South Florida's beaches getting a boost. But it's temporary.
he thin sliver of sand on the southern end of Hollywood beach is getting wider by the day.
By Feb. 13, that 1-mile section of beach will be 50 feet wider and 2 feet higher than it was before the sand trucks came.
The battle against sand erosion never ends, experts say, and coastal cities across South Florida are waging an ongoing fight that costs them millions. The cities depend on the beaches for recreation, tourism and the maintenance of real estate values.
Projects that were recently completed or are in the pipeline include:
Bal Harbour Beach: The U.S. Army Corps of Engineers recently dredged 37,000 cubic yards of sand from the Intracoastal Waterway near the Haulover Inlet and pumped it onto Bal Harbour Beach more than a mile away. “They took sand from where they didn’t want it and put it where they did want it,” said Paul Voight, interim beach program manager for Miami-Dade County. The project was completed in December.
Boca Raton finished a $12.5 million restoration of its central and south beach last April. Crews spread 514,000 cubic yards of sand along a 1.45-mile stretch from Red Reef Park to the Boca Raton Inlet. Another mile-long stretch from the inlet to the Deerfield Beach border got 134,000 cubic yards of sand. The central beach project is expected to last 10 years and the south beach restoration will last up to eight years, said Jennifer Bistyga, Boca’s coastal program manager.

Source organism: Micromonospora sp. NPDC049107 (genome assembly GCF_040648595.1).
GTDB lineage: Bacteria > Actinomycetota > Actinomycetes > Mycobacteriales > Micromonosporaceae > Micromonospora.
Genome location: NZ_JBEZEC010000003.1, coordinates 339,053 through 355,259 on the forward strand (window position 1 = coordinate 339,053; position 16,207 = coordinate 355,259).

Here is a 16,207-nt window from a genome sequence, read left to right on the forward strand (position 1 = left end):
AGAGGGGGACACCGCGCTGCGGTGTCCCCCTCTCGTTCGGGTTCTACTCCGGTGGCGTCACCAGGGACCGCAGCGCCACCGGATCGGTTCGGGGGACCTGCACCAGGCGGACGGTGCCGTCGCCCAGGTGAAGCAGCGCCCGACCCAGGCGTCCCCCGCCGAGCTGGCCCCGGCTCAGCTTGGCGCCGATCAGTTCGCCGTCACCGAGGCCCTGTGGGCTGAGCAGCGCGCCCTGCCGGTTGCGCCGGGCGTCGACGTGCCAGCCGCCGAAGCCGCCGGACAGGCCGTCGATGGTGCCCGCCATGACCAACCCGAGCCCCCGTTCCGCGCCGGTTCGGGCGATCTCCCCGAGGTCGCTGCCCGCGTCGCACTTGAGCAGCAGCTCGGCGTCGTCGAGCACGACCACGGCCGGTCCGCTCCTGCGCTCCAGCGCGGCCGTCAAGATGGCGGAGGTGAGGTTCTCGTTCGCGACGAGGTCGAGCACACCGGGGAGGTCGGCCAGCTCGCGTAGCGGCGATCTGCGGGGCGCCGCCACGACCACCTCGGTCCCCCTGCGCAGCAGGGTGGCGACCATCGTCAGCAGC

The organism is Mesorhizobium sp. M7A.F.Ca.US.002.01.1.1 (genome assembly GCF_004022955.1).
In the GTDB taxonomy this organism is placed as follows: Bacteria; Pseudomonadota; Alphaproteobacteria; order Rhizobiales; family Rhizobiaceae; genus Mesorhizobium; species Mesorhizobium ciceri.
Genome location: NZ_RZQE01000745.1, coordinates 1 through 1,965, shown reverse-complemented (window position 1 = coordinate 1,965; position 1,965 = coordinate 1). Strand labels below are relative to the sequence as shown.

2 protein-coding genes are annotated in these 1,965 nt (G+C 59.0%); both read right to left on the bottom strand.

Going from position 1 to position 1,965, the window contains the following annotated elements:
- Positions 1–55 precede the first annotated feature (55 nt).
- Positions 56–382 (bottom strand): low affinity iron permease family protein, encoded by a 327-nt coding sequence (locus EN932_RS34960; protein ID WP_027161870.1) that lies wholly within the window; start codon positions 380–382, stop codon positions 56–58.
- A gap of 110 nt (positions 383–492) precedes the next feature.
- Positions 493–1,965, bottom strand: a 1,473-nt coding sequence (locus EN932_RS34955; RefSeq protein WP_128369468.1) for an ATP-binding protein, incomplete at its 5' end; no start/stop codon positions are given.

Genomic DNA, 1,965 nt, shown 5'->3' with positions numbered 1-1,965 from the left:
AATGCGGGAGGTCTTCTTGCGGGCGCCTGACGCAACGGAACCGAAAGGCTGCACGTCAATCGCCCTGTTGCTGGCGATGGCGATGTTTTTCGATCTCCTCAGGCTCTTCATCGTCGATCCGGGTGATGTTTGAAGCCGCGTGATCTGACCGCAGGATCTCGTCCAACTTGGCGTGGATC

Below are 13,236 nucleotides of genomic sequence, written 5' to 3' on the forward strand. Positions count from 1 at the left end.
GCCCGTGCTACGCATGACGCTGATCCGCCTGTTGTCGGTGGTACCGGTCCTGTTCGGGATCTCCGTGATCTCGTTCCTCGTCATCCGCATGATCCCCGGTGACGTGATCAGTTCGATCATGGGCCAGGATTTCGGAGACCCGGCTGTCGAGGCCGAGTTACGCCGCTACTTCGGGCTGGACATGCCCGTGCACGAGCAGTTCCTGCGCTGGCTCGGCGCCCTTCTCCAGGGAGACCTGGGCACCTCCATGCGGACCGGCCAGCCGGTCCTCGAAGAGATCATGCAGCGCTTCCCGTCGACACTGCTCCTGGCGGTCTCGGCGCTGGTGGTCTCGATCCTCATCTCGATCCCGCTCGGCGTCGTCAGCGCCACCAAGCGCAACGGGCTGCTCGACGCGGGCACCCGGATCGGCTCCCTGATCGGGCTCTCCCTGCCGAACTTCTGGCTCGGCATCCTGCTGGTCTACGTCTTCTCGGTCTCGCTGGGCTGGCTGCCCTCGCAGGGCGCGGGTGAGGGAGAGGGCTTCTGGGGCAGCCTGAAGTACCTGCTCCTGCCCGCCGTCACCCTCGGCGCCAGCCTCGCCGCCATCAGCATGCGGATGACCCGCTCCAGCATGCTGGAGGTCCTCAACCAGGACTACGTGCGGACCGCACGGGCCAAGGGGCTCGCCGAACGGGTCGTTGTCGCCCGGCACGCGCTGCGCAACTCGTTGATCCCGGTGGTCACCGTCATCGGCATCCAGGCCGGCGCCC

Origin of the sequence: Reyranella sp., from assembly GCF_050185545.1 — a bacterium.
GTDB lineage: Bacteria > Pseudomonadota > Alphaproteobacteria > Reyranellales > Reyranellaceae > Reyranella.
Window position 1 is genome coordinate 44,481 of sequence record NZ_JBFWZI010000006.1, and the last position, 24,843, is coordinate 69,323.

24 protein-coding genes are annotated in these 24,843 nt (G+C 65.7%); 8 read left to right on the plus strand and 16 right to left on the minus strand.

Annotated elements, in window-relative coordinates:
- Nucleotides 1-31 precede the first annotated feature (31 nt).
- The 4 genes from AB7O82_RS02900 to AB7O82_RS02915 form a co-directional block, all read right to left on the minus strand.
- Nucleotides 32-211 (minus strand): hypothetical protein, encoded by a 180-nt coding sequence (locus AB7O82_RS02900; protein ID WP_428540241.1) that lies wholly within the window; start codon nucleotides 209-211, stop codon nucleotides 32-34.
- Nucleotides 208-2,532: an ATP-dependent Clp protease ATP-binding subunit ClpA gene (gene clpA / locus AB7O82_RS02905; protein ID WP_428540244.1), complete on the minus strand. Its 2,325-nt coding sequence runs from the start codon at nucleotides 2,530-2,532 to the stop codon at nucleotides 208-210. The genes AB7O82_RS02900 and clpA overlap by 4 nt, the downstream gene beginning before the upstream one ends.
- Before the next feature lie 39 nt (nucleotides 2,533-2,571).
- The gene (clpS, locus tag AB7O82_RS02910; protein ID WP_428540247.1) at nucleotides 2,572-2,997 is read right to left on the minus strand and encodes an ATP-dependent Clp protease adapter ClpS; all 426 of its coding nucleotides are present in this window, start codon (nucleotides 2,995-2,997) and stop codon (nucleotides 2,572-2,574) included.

Delray Beach: The last beach restoration was completed in 2014 and city officials are gearing up for another one in 2020.
Jupiter: The town’s last beach restoration was completed in 2015. It’s due for another in 2019.
Northern Broward County: In 2016, a 4.9-mile stretch of beach was replenished from Pompano Beach to Fort Lauderdale. The $55.6 million project was 20 years in the making due to concerns over potential damage to sensitive coral reefs off the coast. A year earlier, a $2.1 million project brought 70,000 tons of sand to Deerfield Beach and Hillsboro Beach after Superstorm Sandy eroded the shoreline.
Ocean Ridge: This coastal town just east of Boynton Beach had its last restoration project in 2014. The next project is planned for 2021.
Sunny Isles Beach: An $8.6 million project that just wrapped up brought 140,000 cubic yards of sand to 4,000 feet of eroded shoreline. The sand was trucked in from a sand mine near Lake Okeechobee.
Broward County’s southern beaches south of Port Everglades are next in line for a major sand restoration project.
The work will likely begin in late 2020 or early 2021, said Nicole Sharp, Broward County’s beach erosion administrator.
More than 150 truckloads of sand are being dumped on Hollywood beach daily as part of a $4 million renourishment project.